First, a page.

Where’s the flu?

The month of February is normally the peak for the flu season across America. Not this year. At the time of year when hospital emergency rooms and physician's offices are jammed with achy, sniffling people, that just hasn’t materialized.

Here in Michigan, the State Health and Human Services Department reports that since last October, the typical start of the flu season, there have been 7 flu-related hospitalizations statewide. Yes. 7.

So what’s causing the flu to stay away? COVID-19? Maybe. The Associated Press reports some scientists are theorizing that COVID has literally muscled its way into the forefront, leaving the flu to take a back seat.

Dr. Arnold Monto is a flu expert at the University of Michigan. He says there is a strong likelihood that the coronavirus is pushing other maladies aside. While scientists don’t fully understand how it happens, Dr. Monto says this has happened before when dominant flu strains have sort of moved into the forefront, leaving weaker ones in the background.

The AP reports another potential factor is that all of the restrictions on our personal activities from social distancing to wearing masks, and not being around others as much, are helping keep the flu from getting passed around like in previous years.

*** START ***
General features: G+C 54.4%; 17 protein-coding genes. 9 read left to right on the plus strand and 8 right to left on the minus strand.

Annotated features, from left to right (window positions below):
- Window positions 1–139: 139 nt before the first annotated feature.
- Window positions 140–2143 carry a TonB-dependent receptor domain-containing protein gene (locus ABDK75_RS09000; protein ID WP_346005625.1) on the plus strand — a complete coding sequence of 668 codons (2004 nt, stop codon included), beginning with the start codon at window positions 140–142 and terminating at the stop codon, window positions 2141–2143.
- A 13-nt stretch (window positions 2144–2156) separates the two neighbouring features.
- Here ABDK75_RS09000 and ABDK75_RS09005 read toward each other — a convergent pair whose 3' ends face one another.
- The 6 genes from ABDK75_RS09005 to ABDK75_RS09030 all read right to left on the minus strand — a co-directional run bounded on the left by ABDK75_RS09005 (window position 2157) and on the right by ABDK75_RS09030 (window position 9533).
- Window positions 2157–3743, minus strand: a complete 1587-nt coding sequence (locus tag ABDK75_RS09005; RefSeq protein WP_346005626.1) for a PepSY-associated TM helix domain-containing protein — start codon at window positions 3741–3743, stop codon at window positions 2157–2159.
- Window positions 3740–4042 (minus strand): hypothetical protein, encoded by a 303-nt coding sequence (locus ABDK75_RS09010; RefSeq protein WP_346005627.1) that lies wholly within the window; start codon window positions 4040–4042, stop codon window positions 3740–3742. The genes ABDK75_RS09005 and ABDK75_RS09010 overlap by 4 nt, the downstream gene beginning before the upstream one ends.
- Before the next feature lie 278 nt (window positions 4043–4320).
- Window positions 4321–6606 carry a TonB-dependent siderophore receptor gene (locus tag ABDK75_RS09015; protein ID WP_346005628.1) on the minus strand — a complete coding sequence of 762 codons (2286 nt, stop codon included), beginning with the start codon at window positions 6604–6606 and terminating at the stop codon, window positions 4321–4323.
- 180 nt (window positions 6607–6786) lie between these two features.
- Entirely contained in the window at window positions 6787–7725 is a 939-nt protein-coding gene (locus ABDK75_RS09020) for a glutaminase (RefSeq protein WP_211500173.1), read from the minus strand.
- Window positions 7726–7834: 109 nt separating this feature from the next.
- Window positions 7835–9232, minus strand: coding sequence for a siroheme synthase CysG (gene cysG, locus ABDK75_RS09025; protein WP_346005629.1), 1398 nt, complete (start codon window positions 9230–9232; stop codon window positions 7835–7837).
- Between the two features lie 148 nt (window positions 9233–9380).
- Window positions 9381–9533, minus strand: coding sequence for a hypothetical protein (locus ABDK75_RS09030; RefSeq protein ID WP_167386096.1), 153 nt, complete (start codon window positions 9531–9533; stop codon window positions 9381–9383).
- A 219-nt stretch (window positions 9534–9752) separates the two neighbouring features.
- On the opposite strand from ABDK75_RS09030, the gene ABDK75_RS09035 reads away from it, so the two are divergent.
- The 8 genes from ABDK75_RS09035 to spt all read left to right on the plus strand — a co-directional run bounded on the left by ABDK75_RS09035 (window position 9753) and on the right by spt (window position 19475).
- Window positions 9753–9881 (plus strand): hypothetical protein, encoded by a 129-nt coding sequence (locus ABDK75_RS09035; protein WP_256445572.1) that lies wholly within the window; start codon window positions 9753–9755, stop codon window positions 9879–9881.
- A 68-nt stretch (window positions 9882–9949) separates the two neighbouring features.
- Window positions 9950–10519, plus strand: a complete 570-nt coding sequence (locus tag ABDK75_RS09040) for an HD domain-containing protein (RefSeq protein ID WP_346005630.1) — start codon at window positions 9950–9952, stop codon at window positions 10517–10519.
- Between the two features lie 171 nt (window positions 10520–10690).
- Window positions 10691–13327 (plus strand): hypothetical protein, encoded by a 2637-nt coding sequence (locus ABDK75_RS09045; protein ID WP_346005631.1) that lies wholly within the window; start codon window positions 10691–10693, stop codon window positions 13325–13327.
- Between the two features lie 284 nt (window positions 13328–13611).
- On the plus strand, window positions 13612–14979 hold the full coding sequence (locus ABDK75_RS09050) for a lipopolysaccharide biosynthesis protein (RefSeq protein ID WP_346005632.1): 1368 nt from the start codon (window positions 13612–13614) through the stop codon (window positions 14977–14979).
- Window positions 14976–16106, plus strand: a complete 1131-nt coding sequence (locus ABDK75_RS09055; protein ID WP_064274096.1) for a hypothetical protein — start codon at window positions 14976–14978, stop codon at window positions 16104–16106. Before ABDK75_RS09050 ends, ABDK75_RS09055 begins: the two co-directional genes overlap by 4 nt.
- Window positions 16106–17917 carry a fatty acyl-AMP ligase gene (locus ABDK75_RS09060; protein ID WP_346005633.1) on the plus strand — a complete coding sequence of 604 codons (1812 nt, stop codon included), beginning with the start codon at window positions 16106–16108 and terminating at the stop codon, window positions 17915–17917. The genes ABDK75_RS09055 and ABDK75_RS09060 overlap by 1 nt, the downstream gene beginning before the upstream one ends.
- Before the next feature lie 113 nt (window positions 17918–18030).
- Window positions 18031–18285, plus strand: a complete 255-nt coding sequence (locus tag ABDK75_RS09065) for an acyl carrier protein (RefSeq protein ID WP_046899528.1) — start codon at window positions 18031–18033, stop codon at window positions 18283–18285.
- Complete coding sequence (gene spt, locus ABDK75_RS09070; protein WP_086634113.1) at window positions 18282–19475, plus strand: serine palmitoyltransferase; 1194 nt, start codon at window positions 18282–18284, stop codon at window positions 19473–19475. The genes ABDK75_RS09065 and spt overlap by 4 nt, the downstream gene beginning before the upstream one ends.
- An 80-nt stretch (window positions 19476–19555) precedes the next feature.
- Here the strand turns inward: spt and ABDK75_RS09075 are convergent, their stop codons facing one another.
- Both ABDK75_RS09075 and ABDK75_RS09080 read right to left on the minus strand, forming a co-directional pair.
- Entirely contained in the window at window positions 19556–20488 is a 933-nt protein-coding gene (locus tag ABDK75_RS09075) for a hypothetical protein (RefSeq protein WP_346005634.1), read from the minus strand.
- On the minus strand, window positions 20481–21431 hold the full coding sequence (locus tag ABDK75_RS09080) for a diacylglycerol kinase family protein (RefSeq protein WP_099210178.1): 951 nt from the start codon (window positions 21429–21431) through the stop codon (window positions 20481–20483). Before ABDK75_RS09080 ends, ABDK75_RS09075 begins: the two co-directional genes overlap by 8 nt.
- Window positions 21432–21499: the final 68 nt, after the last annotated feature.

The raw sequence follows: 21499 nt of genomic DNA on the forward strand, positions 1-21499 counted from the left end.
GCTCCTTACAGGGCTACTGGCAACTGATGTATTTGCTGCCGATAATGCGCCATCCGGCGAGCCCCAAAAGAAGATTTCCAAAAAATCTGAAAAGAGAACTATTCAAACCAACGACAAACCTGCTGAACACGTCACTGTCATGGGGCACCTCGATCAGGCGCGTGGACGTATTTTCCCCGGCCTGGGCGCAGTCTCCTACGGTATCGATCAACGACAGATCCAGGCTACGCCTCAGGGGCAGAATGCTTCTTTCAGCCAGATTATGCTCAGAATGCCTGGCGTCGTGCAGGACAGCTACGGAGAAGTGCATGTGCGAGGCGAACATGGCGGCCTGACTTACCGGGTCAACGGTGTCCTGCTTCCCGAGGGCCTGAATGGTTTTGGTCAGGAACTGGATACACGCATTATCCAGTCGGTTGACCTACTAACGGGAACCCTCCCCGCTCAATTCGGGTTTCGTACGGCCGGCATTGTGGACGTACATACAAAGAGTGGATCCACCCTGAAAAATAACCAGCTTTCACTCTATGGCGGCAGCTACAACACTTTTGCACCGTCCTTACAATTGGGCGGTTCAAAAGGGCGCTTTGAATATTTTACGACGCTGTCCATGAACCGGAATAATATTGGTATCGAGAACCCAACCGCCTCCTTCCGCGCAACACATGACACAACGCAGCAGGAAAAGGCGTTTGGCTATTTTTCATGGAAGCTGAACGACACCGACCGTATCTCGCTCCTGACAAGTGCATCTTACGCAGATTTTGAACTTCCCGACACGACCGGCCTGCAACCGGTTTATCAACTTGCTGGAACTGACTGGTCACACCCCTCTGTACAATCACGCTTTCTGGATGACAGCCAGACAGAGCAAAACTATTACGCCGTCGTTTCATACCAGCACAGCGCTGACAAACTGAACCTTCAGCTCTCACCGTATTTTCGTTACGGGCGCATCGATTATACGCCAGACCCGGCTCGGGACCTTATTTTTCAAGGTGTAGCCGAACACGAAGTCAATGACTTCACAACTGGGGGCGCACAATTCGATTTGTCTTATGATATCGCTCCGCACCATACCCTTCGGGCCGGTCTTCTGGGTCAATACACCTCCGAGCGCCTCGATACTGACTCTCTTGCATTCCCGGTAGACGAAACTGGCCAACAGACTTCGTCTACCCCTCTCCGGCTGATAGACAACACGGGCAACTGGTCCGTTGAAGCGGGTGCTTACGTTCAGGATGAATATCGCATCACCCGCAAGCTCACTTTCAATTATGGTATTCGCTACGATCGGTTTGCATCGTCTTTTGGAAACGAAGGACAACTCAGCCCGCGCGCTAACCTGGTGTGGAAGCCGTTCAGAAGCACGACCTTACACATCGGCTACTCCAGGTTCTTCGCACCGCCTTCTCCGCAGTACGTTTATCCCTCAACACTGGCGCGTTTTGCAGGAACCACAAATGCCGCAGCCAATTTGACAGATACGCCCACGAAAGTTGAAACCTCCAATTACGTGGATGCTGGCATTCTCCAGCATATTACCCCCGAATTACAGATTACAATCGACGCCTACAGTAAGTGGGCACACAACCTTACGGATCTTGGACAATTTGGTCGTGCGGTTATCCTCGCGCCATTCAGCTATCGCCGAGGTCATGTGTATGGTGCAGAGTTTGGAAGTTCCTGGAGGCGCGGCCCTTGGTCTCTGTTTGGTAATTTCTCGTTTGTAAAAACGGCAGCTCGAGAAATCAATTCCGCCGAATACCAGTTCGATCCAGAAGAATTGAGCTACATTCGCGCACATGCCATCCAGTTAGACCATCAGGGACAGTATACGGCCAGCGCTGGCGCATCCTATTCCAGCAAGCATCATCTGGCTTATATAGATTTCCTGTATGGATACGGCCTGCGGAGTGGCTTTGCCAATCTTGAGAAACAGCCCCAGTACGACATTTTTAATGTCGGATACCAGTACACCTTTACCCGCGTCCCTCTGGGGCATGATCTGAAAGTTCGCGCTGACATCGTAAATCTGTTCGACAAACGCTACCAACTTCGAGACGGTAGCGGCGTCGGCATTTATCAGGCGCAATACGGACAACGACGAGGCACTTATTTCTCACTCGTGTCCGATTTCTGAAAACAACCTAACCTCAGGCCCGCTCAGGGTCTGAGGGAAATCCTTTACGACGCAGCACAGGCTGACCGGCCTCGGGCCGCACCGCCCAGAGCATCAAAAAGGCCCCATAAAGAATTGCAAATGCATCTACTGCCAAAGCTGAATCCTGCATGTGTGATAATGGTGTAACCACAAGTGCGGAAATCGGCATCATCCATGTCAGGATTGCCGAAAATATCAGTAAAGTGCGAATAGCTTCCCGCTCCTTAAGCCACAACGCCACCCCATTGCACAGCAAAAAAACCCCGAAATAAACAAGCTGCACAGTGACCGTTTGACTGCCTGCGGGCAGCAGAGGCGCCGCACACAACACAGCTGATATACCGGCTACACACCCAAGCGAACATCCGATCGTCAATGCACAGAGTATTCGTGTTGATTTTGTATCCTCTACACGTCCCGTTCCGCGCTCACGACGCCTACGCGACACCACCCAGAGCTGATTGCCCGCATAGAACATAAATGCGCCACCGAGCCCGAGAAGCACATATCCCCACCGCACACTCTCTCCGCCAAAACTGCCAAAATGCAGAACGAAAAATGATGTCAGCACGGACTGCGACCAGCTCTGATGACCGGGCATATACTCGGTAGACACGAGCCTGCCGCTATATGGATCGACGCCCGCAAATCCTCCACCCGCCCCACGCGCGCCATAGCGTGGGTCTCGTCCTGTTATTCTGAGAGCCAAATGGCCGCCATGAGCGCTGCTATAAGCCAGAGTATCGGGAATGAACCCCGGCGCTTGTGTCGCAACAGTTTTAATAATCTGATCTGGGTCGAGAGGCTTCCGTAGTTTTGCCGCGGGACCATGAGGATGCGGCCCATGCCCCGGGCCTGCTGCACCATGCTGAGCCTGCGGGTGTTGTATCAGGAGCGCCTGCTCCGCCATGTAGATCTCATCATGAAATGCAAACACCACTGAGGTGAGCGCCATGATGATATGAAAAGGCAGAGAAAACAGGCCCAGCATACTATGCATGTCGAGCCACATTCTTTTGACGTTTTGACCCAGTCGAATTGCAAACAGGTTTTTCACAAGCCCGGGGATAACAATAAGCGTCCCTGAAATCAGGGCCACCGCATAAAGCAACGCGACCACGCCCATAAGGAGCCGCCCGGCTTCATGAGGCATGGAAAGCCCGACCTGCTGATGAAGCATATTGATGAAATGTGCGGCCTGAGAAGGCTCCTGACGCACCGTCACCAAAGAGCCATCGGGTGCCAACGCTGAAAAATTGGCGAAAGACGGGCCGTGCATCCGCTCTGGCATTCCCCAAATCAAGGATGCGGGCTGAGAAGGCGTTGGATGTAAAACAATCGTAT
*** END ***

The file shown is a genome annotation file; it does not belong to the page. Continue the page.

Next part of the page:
Lynette Brammer oversees flu tracking at the U.S. Centers for Disease Control. She says, “This is the lowest flu season we’ve had on record.” The CDC has been keeping track of the related numbers for the past 25 years. So that’s saying something. Brammer says hospitalizations nationwide for the flu are barely a fraction of where they would be in a mild flu season. She says only one pediatric flu death is verified in America so far this year. Last year at this time there had been 93.

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